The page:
The Monkey Princess (stellanova) wrote,
The Monkey Princess

felines, fantastic gigs and fetishy creepy books

1. Ju Ju continues to thrive, in her own surly way. She still hates her ruff, but the fur is growing back on her ears (they were shaved for her operation) and she looks SO cute and truly bear-like. She thanks you all for your kind wishes! Well, actually, she doesn't, but I do.

2. Patsington's album launch gig is tomorrow night! Come one, come all! It kicks off at about eight at Crawdaddy.

3. I am reading Gordon Dahlquist's The Glass Books of the Dream Eaters, which Penguin kindly sent me in the ten installments which are being sent out on a weekly basis to a limited number of subscribers prior to its proper publication in January. Except as I am a journalist not a subscriber, I got sent them all together. For free. Heh heh. Anyway, as you can see from the link, it is a sort of fantastical gothic Victorian melodrama, which is of course just the sort of thing I like. And for the first 40 pages or so, it was pretty good. However. It is swiftly turning into an object lesson in "not writing things about which you know nothing" and also in "not using your novels to express your slightly dodgy-sounding sexual fantasies". It's set in Victorian England, but I guessed after the first few pages that the author was actually American, and I was right. Jesus, if the people who post at hp_britglish can check to see whether English people say "trousers" instead of "pants" and "clothes" instead of "clothing", so can you, Dahlquist. And let's not start on the way in which the heroine Miss Temple sees a big mansion and thinks things like, "a Lord must live here".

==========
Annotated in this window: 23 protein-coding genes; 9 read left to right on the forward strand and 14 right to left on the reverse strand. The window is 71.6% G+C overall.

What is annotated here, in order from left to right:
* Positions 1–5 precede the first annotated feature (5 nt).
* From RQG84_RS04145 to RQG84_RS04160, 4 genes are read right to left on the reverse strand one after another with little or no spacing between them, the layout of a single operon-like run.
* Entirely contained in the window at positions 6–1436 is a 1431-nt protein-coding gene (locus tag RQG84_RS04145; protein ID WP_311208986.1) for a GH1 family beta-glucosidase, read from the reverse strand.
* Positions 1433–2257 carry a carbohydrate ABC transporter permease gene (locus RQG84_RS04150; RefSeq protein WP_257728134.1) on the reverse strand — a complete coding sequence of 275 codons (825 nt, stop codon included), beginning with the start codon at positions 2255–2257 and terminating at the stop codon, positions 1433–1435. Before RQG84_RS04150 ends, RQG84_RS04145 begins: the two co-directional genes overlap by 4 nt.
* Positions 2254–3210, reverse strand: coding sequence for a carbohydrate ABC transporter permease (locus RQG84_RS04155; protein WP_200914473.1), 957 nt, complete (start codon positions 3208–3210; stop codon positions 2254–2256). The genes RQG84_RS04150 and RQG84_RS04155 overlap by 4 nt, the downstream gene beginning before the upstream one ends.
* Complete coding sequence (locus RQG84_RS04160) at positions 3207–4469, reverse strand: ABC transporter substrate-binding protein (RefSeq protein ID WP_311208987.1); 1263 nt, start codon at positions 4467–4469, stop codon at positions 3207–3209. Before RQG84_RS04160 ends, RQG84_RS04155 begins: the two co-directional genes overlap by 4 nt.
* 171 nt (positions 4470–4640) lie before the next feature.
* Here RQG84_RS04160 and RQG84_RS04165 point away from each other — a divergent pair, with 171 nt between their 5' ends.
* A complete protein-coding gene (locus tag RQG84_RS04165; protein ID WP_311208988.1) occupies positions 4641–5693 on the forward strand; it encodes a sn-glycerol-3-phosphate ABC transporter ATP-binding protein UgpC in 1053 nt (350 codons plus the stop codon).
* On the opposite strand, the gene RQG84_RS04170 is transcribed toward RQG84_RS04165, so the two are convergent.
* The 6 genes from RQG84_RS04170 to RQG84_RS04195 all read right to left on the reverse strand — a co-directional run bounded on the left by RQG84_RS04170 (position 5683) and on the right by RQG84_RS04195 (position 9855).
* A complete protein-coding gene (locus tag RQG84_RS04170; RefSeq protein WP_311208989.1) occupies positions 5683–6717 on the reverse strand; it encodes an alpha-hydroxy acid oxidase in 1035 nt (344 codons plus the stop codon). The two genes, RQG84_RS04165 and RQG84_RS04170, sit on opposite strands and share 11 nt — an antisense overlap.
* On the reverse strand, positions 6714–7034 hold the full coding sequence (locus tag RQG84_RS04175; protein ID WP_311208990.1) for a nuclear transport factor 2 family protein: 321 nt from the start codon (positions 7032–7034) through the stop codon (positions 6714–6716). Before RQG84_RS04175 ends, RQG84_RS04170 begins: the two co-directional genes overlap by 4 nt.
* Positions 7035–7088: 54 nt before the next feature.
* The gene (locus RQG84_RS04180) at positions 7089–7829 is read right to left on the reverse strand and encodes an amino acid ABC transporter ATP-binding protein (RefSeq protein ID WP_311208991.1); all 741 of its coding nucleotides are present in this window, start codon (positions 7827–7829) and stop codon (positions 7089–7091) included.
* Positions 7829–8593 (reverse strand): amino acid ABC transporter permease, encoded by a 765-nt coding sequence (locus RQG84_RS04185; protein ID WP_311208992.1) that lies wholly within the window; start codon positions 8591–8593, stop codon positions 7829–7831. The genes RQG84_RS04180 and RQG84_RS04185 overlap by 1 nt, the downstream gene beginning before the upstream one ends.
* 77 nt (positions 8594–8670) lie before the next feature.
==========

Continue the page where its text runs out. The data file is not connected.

But what has really started to turn me off is the increasingly p0rny tone the story is taking. And by that I don't mean erotic or explicit, I mean kind of icky. It's all fine at first, as our daring heroine follows the man who recently jilted her to a mysterious mansion where a masked ball is in progress. But then she's mistaken for a lady of the evening and given some skimpy garb to change into. And then it gets ickier, because when she's left alone to change, instead of figuring out a way to escape, she just can't resist trying on the sexy silk crotchfree underwear (which is described, by the way, in terms which imply the author doesn't actually know what items of underwear are actually called - Victorian women's underwear did not include anything called "breeches") and posing in front of a mirror. It's all written in a borderline fetishistic way which is both creepy and profoundly unsexy. I have absolutely no problem with sexually explicit writing, but not this sort of "oh, I'm just so sensual, I can't help putting on these crotchless pants even though I am stuck in a creepy castle in the arse end of nowhere where God knows what is going to happen to me and I might be better employed in actually getting out as fast as I can." Give me good clean filth! Later the heroine defends herself against a would-be rapist - the attempted assault scene isn't written in a would-be erotic way (thank God), but after she's defeated her assailant and faces another one there's a frankly unpleasant reference to the fact that her clothes are shredded bloodstained and she "might as well be naked". Ick, ick, ick. I'm disappointed because I would really like to read a big entertaining steampunk sort of novel, but I can't be dealing with all this cloying, creepy Anne Rice shite.
Tags: bookish, ju ju, patsington
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